Working from home can feel like you’re always on – and never on. It blurs the lines between two parts of your life that used to feel distinct and separate.
I used to take advantage of small pockets of time in my workday to start laundry, prep dinner, or play with my dogs. I felt like I had to put that dead time to work, because that’s one of the supposed benefits of working from home vs. wasting those moments in the office.
But I found the more I tried to do, the more I expected myself to do.
It can be draining, not to mention disheartening when you don't accomplish as much as you think you should.
How I Found Real Work-Life Balance When Working From Home
I'm constantly on my phone, even when the kids are home. I check email and messages countless times each day. My computer is on my lap when I'm watching TV at night. The hustle and grind is real when you're a solo business owner like me, but I deserve a life outside of work, too.
So I did something about it.
Here’s what worked for me.
Delegate Easy Tasks
Delegating in my business was a nightmare to even think about. I built my business from the ground up and I’ve been the only one in it for many years. I never thought it would be easy to let someone else help. They weren’t me, they couldn’t get inside my head to know how I wanted things done.
Plus, I didn’t have to train and micromanage. I wanted things done a certain way, and it was just easier if I did it all myself.
But during Covid, I had a change of heart. I needed work-life balance at that time, so I started delegating bit by bit. I chose tasks that were simple and didn’t have to be done a certain way, as long as they achieved the right outcome. This was a huge relief, as it didn’t require me to constantly clean up behind someone.
By freeing up time on those tasks, I could relax ever-so-slightly more.
Time Block, Time Block, Time Block
Time blocking refers to dedicating a specific amount of time to a specific task. For example, you might set aside 30 minutes each morning to work on a project, or an hour each evening to spend with your family.
There are a few things you can do to make time blocking more effective. First, be realistic about how much time you need for each task. Don't try to fit too much into a short period of time.
Second, build in some flexibility so that you can adjust as needed. If something comes up and you need an extra 10 minutes for one task, that's okay.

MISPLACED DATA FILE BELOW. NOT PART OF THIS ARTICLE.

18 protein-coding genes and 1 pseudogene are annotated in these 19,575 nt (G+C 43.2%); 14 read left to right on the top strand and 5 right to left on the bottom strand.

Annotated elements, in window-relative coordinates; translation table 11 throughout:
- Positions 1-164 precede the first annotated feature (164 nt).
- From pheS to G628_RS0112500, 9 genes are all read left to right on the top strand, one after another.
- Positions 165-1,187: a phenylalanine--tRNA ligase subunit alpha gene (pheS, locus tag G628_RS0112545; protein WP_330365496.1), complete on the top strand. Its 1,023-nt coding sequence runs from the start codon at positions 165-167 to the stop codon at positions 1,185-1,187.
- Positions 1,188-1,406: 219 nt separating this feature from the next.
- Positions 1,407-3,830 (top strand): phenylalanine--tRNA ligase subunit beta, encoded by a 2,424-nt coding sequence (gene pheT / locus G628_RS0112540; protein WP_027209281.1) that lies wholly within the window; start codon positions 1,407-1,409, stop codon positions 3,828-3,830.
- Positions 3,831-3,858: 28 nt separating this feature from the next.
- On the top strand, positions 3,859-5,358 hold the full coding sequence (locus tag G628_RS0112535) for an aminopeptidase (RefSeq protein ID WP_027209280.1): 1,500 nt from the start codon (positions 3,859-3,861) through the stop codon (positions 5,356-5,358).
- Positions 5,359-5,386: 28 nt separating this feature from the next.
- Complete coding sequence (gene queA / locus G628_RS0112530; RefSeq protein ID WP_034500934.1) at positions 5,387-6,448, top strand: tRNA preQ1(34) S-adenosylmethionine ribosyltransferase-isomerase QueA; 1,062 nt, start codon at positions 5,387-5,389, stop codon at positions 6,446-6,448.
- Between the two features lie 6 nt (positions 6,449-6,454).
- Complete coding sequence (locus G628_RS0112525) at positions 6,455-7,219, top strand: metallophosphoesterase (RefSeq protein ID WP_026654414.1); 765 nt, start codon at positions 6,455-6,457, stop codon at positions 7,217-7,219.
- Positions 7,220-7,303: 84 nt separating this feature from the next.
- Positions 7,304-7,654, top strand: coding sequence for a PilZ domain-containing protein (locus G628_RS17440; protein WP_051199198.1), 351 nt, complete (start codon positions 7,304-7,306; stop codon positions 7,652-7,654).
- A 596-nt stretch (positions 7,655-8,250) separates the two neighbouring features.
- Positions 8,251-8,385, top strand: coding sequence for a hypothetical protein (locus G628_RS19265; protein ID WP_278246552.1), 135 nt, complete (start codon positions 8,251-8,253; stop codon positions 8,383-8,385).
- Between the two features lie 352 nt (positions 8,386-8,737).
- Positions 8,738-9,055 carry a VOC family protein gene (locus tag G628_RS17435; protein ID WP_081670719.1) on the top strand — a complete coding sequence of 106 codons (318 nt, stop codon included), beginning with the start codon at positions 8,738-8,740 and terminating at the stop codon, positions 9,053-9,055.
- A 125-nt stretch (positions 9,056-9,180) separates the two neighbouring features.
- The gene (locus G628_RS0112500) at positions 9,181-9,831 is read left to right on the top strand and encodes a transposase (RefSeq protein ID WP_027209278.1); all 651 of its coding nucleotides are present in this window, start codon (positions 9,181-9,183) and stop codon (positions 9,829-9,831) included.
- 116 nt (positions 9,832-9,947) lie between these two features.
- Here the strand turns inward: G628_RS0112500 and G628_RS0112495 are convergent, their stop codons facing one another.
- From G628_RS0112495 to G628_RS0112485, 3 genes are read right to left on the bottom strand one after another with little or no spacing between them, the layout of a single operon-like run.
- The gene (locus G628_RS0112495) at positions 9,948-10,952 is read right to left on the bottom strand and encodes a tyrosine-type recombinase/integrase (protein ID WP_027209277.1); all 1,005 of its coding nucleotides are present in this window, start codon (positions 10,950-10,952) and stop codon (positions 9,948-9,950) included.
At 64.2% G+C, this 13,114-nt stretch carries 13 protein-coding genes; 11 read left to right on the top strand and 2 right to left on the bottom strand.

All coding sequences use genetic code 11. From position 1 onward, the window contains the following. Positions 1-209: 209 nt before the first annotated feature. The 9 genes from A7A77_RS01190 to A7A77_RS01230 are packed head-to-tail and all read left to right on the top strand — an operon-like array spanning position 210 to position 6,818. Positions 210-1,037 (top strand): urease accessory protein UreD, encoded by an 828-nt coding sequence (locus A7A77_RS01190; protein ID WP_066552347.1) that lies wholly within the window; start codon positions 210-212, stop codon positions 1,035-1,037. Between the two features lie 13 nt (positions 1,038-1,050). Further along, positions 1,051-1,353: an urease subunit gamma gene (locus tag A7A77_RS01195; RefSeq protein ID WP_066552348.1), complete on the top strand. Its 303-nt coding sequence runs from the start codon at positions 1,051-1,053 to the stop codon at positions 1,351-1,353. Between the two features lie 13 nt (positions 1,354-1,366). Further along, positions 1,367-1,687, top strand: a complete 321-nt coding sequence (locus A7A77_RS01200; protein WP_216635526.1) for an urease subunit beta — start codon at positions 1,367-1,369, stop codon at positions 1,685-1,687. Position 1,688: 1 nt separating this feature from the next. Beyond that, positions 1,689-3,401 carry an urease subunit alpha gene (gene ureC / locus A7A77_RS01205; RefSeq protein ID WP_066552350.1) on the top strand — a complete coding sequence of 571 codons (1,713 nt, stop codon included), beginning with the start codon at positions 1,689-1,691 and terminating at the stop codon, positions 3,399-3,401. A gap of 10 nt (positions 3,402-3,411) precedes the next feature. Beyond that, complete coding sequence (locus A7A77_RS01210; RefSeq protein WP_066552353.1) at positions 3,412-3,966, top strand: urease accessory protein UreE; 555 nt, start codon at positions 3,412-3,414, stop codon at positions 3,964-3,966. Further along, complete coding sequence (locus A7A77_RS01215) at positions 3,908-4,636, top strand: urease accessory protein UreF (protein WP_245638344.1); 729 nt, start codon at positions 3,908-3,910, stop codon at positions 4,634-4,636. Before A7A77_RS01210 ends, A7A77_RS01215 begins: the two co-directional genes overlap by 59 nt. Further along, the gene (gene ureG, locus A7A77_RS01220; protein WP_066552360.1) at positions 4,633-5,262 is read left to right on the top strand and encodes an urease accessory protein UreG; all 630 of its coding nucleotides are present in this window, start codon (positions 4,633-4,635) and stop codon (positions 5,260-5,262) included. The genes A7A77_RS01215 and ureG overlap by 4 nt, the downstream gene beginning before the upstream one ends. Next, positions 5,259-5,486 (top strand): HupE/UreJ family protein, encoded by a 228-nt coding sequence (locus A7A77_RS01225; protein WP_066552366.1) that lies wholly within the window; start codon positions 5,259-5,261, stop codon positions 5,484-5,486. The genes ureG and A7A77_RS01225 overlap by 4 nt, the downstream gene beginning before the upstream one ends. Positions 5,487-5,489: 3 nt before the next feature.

Finally, create rituals around your time blocks so that you're mentally prepared for them. For example, maybe you always start your work block by drinking a cup of coffee or taking a quick break to stretch.
I mostly use time blocking for work, not my free time. When I can be more productive at work, I'm less likely to have work spill over into my evenings.
Change Your Clothes
No one sees me when I work from home unless I schedule a video call or go out to my local coffee shop. But I still dress the part of a professional.
How I dress helps me mentally separate my work and home life, even though I'm under the same roof. When I pick up the kids from school, it's back to yoga pants, blue jeans, and T-shirts.
Turn Off Your Computer
Removing friction from a process makes it easier to do that process. So I reverse-engineer this idea to maintain my work-life balance.
Turning off my computer when I'm done with work adds a few extra steps if I want to check email or start tackling the next day's projects. I'd have to turn on my computer, open a new browser and all my tabs, etc. It's not much, but it makes me less likely to squeeze in a few extra minutes of work here and there.
Keep Two Lists
I couldn't survive without lists. It helps me see at a glance what needs to be done. I keep two lists -- one for work and one for personal things. No matter how small, I put it on the list. It feels satisfying to mark it off when I'm done.
My lists help prevent things from falling through the cracks and sending me into a panic when something doesn't get done. It also allows me to plan ahead and be realistic with my time. That way, I'm not scheduling too much work in a single day that will take time away from my personal life, and vice versa.
Set an End Time
We tend to pace ourselves based on how much work there is to be done. When there is no set end time, we end up working longer. With a set end time, we tend to waste less time and adjust our work pace based on how much work we need to complete within a specific time frame.
I’ve tested this idea myself, and it always holds true. On the days when it looks like I don’t have as many projects to work on, I still end up working a full day even when those tasks shouldn’t have taken as long – and even when I might be able to reward myself with a shorter work day.
Setting an end time can help you stay focused at work and give you fewer excuses to work during your off-hours.
The above tips are more than theoretical advice. I found what worked best for me and have turned these tips into daily habits. Which ones are you most excited to try?
Meet Our Contributing Author — Alli Hill
Alli Hill is the founder and director of Fleurish Freelance. She helps other freelancers start and grow profitable businesses. She works with brands and businesses in tech, healthcare, travel, hospitality, eCommerce, and other industries. Alli's freelance writing career has earned her recognition with Business Insider, Fiverr, The Hoth, and numerous publications. When she isn’t writing or networking, Alli spends her time hiking with her husband and two children, traveling to the mountains, kayaking, and reading. Connect with Alli on LinkedIn or here.
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